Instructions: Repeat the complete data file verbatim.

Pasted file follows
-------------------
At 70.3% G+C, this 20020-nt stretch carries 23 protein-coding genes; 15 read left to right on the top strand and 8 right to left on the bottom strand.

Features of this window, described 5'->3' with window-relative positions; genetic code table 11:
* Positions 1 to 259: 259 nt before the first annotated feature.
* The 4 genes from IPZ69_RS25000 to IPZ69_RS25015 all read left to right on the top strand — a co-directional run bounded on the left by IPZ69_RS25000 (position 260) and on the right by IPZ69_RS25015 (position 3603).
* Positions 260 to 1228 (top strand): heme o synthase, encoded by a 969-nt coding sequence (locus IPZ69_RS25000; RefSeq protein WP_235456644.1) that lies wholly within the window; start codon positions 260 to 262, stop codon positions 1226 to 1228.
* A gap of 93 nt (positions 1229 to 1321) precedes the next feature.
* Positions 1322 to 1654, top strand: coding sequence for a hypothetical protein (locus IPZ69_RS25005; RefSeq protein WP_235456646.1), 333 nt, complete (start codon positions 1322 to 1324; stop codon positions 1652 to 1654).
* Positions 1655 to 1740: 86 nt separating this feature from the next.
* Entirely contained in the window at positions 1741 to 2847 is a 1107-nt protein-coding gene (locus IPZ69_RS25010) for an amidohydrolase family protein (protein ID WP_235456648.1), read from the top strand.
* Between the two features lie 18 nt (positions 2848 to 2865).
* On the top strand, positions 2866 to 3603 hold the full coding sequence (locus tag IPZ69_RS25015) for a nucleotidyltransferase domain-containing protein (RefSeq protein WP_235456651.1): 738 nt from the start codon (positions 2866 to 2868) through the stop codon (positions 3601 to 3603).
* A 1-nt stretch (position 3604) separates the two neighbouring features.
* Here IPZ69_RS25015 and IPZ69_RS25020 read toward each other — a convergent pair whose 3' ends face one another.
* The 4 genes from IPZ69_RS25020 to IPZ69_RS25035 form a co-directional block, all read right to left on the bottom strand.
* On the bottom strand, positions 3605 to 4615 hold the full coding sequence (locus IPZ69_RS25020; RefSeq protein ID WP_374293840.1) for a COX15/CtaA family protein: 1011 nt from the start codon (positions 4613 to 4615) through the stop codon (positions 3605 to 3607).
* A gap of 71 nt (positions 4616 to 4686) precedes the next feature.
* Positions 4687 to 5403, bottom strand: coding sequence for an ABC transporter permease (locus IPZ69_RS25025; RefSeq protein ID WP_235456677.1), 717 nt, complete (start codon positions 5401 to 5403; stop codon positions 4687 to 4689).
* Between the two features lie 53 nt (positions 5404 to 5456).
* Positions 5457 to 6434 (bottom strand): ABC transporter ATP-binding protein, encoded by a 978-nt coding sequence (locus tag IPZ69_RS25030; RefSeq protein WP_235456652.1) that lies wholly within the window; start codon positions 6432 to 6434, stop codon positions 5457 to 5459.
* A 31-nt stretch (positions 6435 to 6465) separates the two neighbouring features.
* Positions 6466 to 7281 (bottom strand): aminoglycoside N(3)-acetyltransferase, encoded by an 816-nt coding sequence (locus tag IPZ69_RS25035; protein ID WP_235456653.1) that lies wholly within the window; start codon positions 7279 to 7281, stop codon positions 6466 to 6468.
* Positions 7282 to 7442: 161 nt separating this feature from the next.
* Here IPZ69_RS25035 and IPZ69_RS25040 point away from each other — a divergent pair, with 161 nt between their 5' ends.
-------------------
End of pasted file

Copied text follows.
At 70.3% G+C, this 20020-nt stretch carries 23 protein-coding genes; 15 read left to right on the top strand and 8 right to left on the bottom strand.

Features of this window, described 5'->3' with window-relative positions; genetic code table 11:
* Positions 1 to 259: 259 nt before the first annotated feature.
* The 4 genes from IPZ69_RS25000 to IPZ69_RS25015 all read left to right on the top strand — a co-directional run bounded on the left by IPZ69_RS25000 (position 260) and on the right by IPZ69_RS25015 (position 3603).
* Positions 260 to 1228 (top strand): heme o synthase, encoded by a 969-nt coding sequence (locus IPZ69_RS25000; RefSeq protein WP_235456644.1) that lies wholly within the window; start codon positions 260 to 262, stop codon positions 1226 to 1228.
* A gap of 93 nt (positions 1229 to 1321) precedes the next feature.
* Positions 1322 to 1654, top strand: coding sequence for a hypothetical protein (locus IPZ69_RS25005; RefSeq protein WP_235456646.1), 333 nt, complete (start codon positions 1322 to 1324; stop codon positions 1652 to 1654).
* Positions 1655 to 1740: 86 nt separating this feature from the next.
* Entirely contained in the window at positions 1741 to 2847 is a 1107-nt protein-coding gene (locus IPZ69_RS25010) for an amidohydrolase family protein (protein ID WP_235456648.1), read from the top strand.
* Between the two features lie 18 nt (positions 2848 to 2865).
* On the top strand, positions 2866 to 3603 hold the full coding sequence (locus tag IPZ69_RS25015) for a nucleotidyltransferase domain-containing protein (RefSeq protein WP_235456651.1): 738 nt from the start codon (positions 2866 to 2868) through the stop codon (positions 3601 to 3603).
* A 1-nt stretch (position 3604) separates the two neighbouring features.
* Here IPZ69_RS25015 and IPZ69_RS25020 read toward each other — a convergent pair whose 3' ends face one another.
* The 4 genes from IPZ69_RS25020 to IPZ69_RS25035 form a co-directional block, all read right to left on the bottom strand.
* On the bottom strand, positions 3605 to 4615 hold the full coding sequence (locus IPZ69_RS25020; RefSeq protein ID WP_374293840.1) for a COX15/CtaA family protein: 1011 nt from the start codon (positions 4613 to 4615) through the stop codon (positions 3605 to 3607).
* A gap of 71 nt (positions 4616 to 4686) precedes the next feature.
* Positions 4687 to 5403, bottom strand: coding sequence for an ABC transporter permease (locus IPZ69_RS25025; RefSeq protein ID WP_235456677.1), 717 nt, complete (start codon positions 5401 to 5403; stop codon positions 4687 to 4689).
* Between the two features lie 53 nt (positions 5404 to 5456).
* Positions 5457 to 6434 (bottom strand): ABC transporter ATP-binding protein, encoded by a 978-nt coding sequence (locus tag IPZ69_RS25030; RefSeq protein WP_235456652.1) that lies wholly within the window; start codon positions 6432 to 6434, stop codon positions 5457 to 5459.
* A 31-nt stretch (positions 6435 to 6465) separates the two neighbouring features.
* Positions 6466 to 7281 (bottom strand): aminoglycoside N(3)-acetyltransferase, encoded by an 816-nt coding sequence (locus tag IPZ69_RS25035; protein ID WP_235456653.1) that lies wholly within the window; start codon positions 7279 to 7281, stop codon positions 6466 to 6468.
* Positions 7282 to 7442: 161 nt separating this feature from the next.
* Here IPZ69_RS25035 and IPZ69_RS25040 point away from each other — a divergent pair, with 161 nt between their 5' ends.